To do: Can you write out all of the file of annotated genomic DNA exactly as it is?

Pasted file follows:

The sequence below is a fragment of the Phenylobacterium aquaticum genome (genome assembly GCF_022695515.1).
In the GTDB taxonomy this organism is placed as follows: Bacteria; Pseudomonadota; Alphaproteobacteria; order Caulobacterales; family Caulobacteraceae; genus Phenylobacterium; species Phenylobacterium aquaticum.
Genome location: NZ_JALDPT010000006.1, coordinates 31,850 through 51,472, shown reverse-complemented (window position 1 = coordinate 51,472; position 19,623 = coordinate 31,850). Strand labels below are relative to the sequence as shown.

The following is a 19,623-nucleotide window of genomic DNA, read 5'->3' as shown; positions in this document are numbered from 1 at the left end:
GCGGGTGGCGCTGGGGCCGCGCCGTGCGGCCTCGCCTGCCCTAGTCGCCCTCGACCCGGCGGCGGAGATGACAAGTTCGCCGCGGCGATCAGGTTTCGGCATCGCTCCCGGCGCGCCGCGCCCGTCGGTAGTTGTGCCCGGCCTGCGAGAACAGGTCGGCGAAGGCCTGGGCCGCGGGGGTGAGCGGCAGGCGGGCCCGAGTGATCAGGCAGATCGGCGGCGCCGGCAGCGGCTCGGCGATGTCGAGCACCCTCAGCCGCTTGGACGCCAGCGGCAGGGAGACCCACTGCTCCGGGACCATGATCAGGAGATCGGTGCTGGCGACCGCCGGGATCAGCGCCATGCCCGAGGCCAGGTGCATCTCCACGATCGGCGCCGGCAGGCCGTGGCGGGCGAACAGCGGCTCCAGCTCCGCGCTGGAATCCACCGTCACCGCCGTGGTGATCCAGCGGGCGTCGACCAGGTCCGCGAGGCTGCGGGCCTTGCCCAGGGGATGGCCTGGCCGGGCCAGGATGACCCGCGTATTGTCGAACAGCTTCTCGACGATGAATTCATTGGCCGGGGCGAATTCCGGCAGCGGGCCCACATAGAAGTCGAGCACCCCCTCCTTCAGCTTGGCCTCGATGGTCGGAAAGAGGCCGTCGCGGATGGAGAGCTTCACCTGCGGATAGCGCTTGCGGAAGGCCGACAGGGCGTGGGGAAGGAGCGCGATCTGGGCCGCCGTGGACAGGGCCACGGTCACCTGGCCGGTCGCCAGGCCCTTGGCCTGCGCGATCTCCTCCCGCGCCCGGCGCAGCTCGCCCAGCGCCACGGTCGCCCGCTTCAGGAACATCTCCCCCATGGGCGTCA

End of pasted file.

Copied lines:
The sequence below is a fragment of the Phenylobacterium aquaticum genome (genome assembly GCF_022695515.1).
In the GTDB taxonomy this organism is placed as follows: Bacteria; Pseudomonadota; Alphaproteobacteria; order Caulobacterales; family Caulobacteraceae; genus Phenylobacterium; species Phenylobacterium aquaticum.
Genome location: NZ_JALDPT010000006.1, coordinates 31,850 through 51,472, shown reverse-complemented (window position 1 = coordinate 51,472; position 19,623 = coordinate 31,850). Strand labels below are relative to the sequence as shown.

The following is a 19,623-nucleotide window of genomic DNA, read 5'->3' as shown; positions in this document are numbered from 1 at the left end:
GCGGGTGGCGCTGGGGCCGCGCCGTGCGGCCTCGCCTGCCCTAGTCGCCCTCGACCCGGCGGCGGAGATGACAAGTTCGCCGCGGCGATCAGGTTTCGGCATCGCTCCCGGCGCGCCGCGCCCGTCGGTAGTTGTGCCCGGCCTGCGAGAACAGGTCGGCGAAGGCCTGGGCCGCGGGGGTGAGCGGCAGGCGGGCCCGAGTGATCAGGCAGATCGGCGGCGCCGGCAGCGGCTCGGCGATGTCGAGCACCCTCAGCCGCTTGGACGCCAGCGGCAGGGAGACCCACTGCTCCGGGACCATGATCAGGAGATCGGTGCTGGCGACCGCCGGGATCAGCGCCATGCCCGAGGCCAGGTGCATCTCCACGATCGGCGCCGGCAGGCCGTGGCGGGCGAACAGCGGCTCCAGCTCCGCGCTGGAATCCACCGTCACCGCCGTGGTGATCCAGCGGGCGTCGACCAGGTCCGCGAGGCTGCGGGCCTTGCCCAGGGGATGGCCTGGCCGGGCCAGGATGACCCGCGTATTGTCGAACAGCTTCTCGACGATGAATTCATTGGCCGGGGCGAATTCCGGCAGCGGGCCCACATAGAAGTCGAGCACCCCCTCCTTCAGCTTGGCCTCGATGGTCGGAAAGAGGCCGTCGCGGATGGAGAGCTTCACCTGCGGATAGCGCTTGCGGAAGGCCGACAGGGCGTGGGGAAGGAGCGCGATCTGGGCCGCCGTGGACAGGGCCACGGTCACCTGGCCGGTCGCCAGGCCCTTGGCCTGCGCGATCTCCTCCCGCGCCCGGCGCAGCTCGCCCAGCGCCACGGTCGCCCGCTTCAGGAACATCTCCCCCATGGGCGTCA